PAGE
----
T. A.: Your music, especially your more recent music, can sound like an intense meditation with yourself. It is music that can sound as if it inhabits a rarefied, distant dimension. Suffering and tragedy are carved deeply into the music. But it never feels as if it succumbs to them, as in much contemporary music. It is a remarkable contrast from, say, the late music of Dmitri Shostakovich, whose late music often sounds like a stark refusal of life. In its bleakest moments his music is utterly consumed by darkness. However, at the core of your music is an indomitable belief in the beauty of life. Is it difficult for you to bare your soul so honestly in your music, to expose its pain, transcend it, and finally transfigure it through your music?

T. M.: One must ask: when does the need spring forth from man to create music? It could be possible that music stems from humanity’s desire to find the paradise from which it had been cast out from; a striving to return to Eden. It could also be that it arises from the need to give voice to those that have preceded us into eternity. A third possibility yet exists. Think of a traditional Armenian woman. She cares for her family, her children, she tends to the home, she cooks. She bears upon her shoulders the hard work of an entire day. But her body is young. And she has, maybe, five or ten minutes to sit by the window, reflect, and look out into the world that teems around her. In that moment, within her, a melody sprouts from within and emerges from her lips. Life goes on, must go on for her. Music is that vehicle for her to cope, to endure. Music for me is that vehicle.

T. A.: Your analogy touches upon a quality that I deeply admire in your music—its sense of carnality. Which parallels the music of a very different composer, Anton Bruckner. Like Bruckner, your music is one firmly rooted in belief—belief in God, belief in Christ, belief in the Church, and belief that life extends beyond what we perceive in the everyday. Also like Bruckner, there exists a deeply sublimated, but very palpable streak of carnality, of sensuality, of reveling in being able to express one’s self through the flesh. This becomes very clear when comparing your music to Arvo Pärt, whose music is also deeply spiritual and Christian, but is ascetic in character. Does this sense of carnality in your music stem from tendencies germane to yourself, or is this an intrinsically Armenian quality which you have absorbed?

T. M.: Composition, at least for me, is like making cheese in the sense that one must allow the “bacteria” that surrounds us to live in one’s music. Only when these bacteria, these enzymes are allowed to flourish can the music be a living entity. Of course, I also love and admire music that is free of those bacteria! But for myself, I like those bacteria. But that quality you remarked upon is also something that lived, lives in the environment where I grew up in and still surrounds me. In that respect, it is a quality that is intrinsic to Armenian culture and it exists within my music. But also I recall how my mother would caution me against unhealthy habits, unhealthy impulses, which only lead us to becoming unhealthy people. This is something that I firmly believe in.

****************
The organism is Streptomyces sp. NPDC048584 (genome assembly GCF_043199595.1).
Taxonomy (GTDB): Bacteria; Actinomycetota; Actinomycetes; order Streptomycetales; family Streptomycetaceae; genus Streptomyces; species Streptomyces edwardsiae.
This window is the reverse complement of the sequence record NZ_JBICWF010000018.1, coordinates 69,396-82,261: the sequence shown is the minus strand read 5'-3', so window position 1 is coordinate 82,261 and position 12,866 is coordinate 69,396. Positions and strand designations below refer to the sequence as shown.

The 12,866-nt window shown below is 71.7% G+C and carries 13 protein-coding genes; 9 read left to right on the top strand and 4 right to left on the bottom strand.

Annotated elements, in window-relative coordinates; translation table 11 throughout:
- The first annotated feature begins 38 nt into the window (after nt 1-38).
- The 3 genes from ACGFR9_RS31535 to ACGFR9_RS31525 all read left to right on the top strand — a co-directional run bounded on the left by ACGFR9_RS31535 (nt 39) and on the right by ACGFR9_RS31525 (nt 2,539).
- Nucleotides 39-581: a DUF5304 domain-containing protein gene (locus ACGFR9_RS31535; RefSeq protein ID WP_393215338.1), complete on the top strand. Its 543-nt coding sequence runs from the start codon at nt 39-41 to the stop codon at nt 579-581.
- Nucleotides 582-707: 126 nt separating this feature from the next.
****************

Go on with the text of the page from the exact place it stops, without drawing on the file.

T. A.: If I may close with this two-part question. What does Armenian music mean to you and how do you perceive your role within it?

T. M.: The Soviet Union and Soviet realism were sources of extraordinary support for the existence of Armenian music. Conservatories were built, many musicians and composers went to Moscow for training and mentoring. But a question I always ask myself is: what if Armenians, instead of having been fostered under the Soviet system, had been allowed to follow their own organic culture and found strength in the example of Komitas? That question, of course, cannot be answered. The tradition that followed in the wake of the worldwide success of Aram Khachaturian decided our history; it is safer, easier to impress audiences with. But the aesthetic of Komitas I find to be more interesting, much more important. It was obvious to me from the beginning of my career that somebody had to till that soil. I ended up being that person. How can one be an Armenian composer and ignore our liturgical music? Armenian music is like a bird in that it needs both of its wings in order to soar into the sky. Folk music, liturgical music—each one is a wing of our people’s music. But rely on only one and you can never fly. It cannot happen. You need to have both. Komitas referred to folk and liturgical music as brother and sister in our culture. For obvious reasons, the Soviet regime had closed the door to the Church. But for myself, I have long resolved to follow the path that Komitas began. Whatever achievements of the Russian school I seize upon and try to make my own, I always view them first through the lens of Komitas’ music.


My deepest thanks to Vatsche Barsoumian and Movses Pogossian for setting up the interview as well as standing in as translators for Mansurian and myself.